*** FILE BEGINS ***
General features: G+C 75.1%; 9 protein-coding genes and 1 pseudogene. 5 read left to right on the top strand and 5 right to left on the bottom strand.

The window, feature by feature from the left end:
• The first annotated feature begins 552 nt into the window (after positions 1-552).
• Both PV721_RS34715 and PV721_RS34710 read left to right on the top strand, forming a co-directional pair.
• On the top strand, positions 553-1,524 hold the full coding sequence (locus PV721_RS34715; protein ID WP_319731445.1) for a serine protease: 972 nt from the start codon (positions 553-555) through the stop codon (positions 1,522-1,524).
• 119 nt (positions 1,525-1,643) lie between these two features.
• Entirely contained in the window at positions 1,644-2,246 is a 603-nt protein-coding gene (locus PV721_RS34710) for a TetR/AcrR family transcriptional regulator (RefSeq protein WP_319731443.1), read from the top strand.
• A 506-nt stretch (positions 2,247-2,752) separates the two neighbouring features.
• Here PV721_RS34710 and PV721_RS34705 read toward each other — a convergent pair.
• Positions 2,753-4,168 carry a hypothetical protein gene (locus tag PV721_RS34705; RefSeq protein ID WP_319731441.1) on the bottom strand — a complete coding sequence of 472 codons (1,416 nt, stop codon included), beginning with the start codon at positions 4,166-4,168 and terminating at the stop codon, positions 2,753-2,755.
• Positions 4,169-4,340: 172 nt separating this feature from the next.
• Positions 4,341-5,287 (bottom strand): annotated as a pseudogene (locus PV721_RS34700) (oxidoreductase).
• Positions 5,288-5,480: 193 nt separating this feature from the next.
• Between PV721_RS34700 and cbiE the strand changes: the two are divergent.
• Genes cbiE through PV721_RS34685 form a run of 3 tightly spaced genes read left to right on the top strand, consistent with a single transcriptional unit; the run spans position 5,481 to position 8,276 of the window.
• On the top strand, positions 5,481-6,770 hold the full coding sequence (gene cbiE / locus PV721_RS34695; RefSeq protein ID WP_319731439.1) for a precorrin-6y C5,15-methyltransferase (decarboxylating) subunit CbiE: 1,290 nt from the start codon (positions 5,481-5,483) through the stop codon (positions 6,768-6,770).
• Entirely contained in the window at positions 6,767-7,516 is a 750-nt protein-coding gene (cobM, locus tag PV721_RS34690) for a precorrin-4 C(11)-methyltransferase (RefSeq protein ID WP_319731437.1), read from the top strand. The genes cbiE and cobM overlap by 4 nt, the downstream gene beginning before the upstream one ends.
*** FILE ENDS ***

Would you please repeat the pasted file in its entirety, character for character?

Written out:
General features: G+C 75.1%; 9 protein-coding genes and 1 pseudogene. 5 read left to right on the top strand and 5 right to left on the bottom strand.

The window, feature by feature from the left end:
• The first annotated feature begins 552 nt into the window (after positions 1-552).
• Both PV721_RS34715 and PV721_RS34710 read left to right on the top strand, forming a co-directional pair.
• On the top strand, positions 553-1,524 hold the full coding sequence (locus PV721_RS34715; protein ID WP_319731445.1) for a serine protease: 972 nt from the start codon (positions 553-555) through the stop codon (positions 1,522-1,524).
• 119 nt (positions 1,525-1,643) lie between these two features.
• Entirely contained in the window at positions 1,644-2,246 is a 603-nt protein-coding gene (locus PV721_RS34710) for a TetR/AcrR family transcriptional regulator (RefSeq protein WP_319731443.1), read from the top strand.
• A 506-nt stretch (positions 2,247-2,752) separates the two neighbouring features.
• Here PV721_RS34710 and PV721_RS34705 read toward each other — a convergent pair.
• Positions 2,753-4,168 carry a hypothetical protein gene (locus tag PV721_RS34705; RefSeq protein ID WP_319731441.1) on the bottom strand — a complete coding sequence of 472 codons (1,416 nt, stop codon included), beginning with the start codon at positions 4,166-4,168 and terminating at the stop codon, positions 2,753-2,755.
• Positions 4,169-4,340: 172 nt separating this feature from the next.
• Positions 4,341-5,287 (bottom strand): annotated as a pseudogene (locus PV721_RS34700) (oxidoreductase).
• Positions 5,288-5,480: 193 nt separating this feature from the next.
• Between PV721_RS34700 and cbiE the strand changes: the two are divergent.
• Genes cbiE through PV721_RS34685 form a run of 3 tightly spaced genes read left to right on the top strand, consistent with a single transcriptional unit; the run spans position 5,481 to position 8,276 of the window.
• On the top strand, positions 5,481-6,770 hold the full coding sequence (gene cbiE / locus PV721_RS34695; RefSeq protein ID WP_319731439.1) for a precorrin-6y C5,15-methyltransferase (decarboxylating) subunit CbiE: 1,290 nt from the start codon (positions 5,481-5,483) through the stop codon (positions 6,768-6,770).
• Entirely contained in the window at positions 6,767-7,516 is a 750-nt protein-coding gene (cobM, locus tag PV721_RS34690) for a precorrin-4 C(11)-methyltransferase (RefSeq protein ID WP_319731437.1), read from the top strand. The genes cbiE and cobM overlap by 4 nt, the downstream gene beginning before the upstream one ends.